river watching…

Good Afternoon Barbara & Nature Lovers,

HAPPY, CHIRPY, CHEERY BIRTHDAY wishes to you, Barbara. As you mentioned, you celebrated your 80 times circling around the sun and now have many new adventures ahead of you. I know that your vim and vigor will allow you to sail right into life’s amazing fullness and bring you joy.

‘old’ river mouth

Will our ‘old’ San Lorenzo River mouth ever return? Or has the high & wide berm established itself permanently there? Even last week’s high tide waves weren’t able to put a dent into the berm. Remember that last year Coastal Commission granted Public Works request to build a berm by the Main Beach to prevent flooding due to summer lagoon and channelize the river mouth towards the Wharf? The ‘new’ river mouth closed only a few times last year thus creating lagoon condition. From my lay-person observations, the new berm seems to have allowed more sand build up in front of the ‘old’ river mouth. Has the added Main Beach berm added to the widening of the Main and Seabright Beaches? The ‘new‘ river mouth is flatter, from which the grateful seals benefit since catching fish is easier in shallow water. And of course I curious if that will effect the steelhead count…

current ‘old’ river mouth

Last Saturday Nature offered me a rare, exquisite treat: our river female OSPREY was taking a bath across from the Trestle trees. Usually the OSPREY couple prefers bathing behind the Mike Fox skateboard park, but that was occupied by 2 fishermen. So she had to make do with this new cleaning location, which required a lengthy security check of her surroundings. Once she deemed herself safe she drank some water (was she checking the water quality?), then she dipped her head in, decided she wanted more depth, waded into deeper water, dunked head and neck several times, shook the water off and rechecked her surrounding carefully. Safety concluded, she waded in further & plunged her whole body under water, surfaced, shook her wings to send the water drops flying. This bathing ceremony lasted quite a while, then she took to the air while shaking off the water and landed on a Trestle tree branch to let the sun dry her. I wished all of you could have witnessed this spectacular event, because it was magnificently impressive: the strength of her body was visibly vibrating with a majestic life force and her strong flapping wings illustrated her undeniable powerful mastery of the sky. The rest of my day was soaked with joy that I saw the OSPREY’s bathing ritual.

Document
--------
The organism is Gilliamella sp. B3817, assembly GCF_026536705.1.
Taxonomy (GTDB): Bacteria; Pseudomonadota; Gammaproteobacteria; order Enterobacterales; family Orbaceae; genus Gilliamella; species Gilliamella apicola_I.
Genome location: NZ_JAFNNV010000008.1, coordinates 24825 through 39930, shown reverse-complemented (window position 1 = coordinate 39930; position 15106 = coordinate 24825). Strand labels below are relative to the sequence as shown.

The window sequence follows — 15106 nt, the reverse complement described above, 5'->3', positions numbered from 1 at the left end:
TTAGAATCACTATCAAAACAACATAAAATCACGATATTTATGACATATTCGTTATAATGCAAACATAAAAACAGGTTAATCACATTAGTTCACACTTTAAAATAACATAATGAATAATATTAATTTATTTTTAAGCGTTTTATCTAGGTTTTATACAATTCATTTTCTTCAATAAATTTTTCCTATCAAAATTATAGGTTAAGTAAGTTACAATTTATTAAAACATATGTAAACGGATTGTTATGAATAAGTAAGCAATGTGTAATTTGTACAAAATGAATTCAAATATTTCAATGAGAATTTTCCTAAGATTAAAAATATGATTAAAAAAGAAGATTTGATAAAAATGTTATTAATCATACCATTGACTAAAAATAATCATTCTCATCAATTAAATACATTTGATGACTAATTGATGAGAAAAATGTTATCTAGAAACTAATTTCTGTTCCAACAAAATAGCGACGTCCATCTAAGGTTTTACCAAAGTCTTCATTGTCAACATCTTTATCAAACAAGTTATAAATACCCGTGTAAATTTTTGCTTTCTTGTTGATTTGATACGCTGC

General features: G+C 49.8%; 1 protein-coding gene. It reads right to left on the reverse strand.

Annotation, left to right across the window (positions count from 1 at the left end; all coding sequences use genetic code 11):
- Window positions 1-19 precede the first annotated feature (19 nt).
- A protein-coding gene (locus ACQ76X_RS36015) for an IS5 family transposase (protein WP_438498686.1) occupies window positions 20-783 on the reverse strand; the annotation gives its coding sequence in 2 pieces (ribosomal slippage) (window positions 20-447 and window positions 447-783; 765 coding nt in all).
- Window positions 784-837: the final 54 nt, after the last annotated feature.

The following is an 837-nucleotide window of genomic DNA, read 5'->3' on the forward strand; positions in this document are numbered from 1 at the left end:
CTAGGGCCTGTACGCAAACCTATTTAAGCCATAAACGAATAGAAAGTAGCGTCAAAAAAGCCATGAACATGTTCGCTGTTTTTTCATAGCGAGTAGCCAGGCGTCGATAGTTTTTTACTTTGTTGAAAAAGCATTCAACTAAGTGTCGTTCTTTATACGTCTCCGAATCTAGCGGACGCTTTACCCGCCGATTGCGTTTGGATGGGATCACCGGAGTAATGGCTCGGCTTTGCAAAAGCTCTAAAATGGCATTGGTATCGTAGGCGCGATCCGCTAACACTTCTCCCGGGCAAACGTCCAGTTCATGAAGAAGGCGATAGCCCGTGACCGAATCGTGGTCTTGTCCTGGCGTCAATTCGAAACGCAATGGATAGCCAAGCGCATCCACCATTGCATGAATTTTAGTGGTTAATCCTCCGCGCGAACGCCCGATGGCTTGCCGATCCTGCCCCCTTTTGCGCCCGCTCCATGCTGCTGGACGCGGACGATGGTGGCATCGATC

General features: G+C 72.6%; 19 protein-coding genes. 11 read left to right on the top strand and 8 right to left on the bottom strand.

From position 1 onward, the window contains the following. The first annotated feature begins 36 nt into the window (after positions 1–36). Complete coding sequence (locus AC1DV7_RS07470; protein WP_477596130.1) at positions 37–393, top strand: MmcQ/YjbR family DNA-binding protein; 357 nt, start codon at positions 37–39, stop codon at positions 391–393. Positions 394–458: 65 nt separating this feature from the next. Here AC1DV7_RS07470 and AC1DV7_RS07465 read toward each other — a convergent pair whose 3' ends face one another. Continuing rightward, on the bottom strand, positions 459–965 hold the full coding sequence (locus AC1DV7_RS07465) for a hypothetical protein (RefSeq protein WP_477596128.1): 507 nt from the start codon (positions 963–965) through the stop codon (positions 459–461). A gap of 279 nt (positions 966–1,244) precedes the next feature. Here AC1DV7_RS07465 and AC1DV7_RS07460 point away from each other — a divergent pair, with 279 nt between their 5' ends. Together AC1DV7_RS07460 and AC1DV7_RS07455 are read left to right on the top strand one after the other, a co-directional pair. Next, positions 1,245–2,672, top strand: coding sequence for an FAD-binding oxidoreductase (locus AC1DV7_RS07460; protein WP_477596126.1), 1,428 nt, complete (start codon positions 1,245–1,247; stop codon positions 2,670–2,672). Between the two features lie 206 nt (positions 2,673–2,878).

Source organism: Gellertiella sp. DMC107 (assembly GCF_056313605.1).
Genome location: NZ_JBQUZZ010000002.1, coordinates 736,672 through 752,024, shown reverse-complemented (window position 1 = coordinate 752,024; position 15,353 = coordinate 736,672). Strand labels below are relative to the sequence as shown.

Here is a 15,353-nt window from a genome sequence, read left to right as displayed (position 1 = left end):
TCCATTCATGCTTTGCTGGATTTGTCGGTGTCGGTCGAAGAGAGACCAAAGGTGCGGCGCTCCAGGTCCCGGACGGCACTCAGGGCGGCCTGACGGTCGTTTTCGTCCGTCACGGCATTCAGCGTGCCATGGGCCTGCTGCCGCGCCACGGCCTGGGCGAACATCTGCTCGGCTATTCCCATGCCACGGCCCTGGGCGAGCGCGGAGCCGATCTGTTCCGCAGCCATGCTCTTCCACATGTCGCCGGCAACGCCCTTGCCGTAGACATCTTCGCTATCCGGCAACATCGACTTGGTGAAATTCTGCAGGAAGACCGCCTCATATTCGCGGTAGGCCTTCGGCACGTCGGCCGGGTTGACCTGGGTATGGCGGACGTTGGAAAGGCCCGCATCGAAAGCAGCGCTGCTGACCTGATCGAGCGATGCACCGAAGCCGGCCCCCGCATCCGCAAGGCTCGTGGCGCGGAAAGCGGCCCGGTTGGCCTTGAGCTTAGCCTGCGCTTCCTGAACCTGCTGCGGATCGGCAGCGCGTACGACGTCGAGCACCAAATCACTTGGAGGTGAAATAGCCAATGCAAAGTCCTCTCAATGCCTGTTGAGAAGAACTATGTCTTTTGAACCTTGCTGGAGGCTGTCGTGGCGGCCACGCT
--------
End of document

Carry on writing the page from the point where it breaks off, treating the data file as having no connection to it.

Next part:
take off…

Frankly I don’t recall seeing such a steady, big presence of COMMON GOLDENEYE on the San Lorenzo River as this winter season. There have been large flocks in previous years, but they haven’t stayed for any length of time. This year the average beak count has been in the forties on the lower section. The BUFFLEHEAD flocks on the other hand have been fairly small and more skittish this season. They keep diving and surfacing at any perceived threat: a COOT gets too close to the flock and down they go, a gull comes in for the landing and down they go. Their skittish behavior uses up their energy, which they have to replenish with food and rest, but that is difficult due to their jittery conduct. The BUFFLEHEAD crowd clears their favorite area below and above the Riverside Ave. bridge when the anglers show up for 3 days a week. Overall the anglers have been disappointed by their steelhead catches, which were have been small in body size and quantity.

big flock of COMMON GOLDENEYE

May Nature’s beauty kiss your eyes and soul, jane

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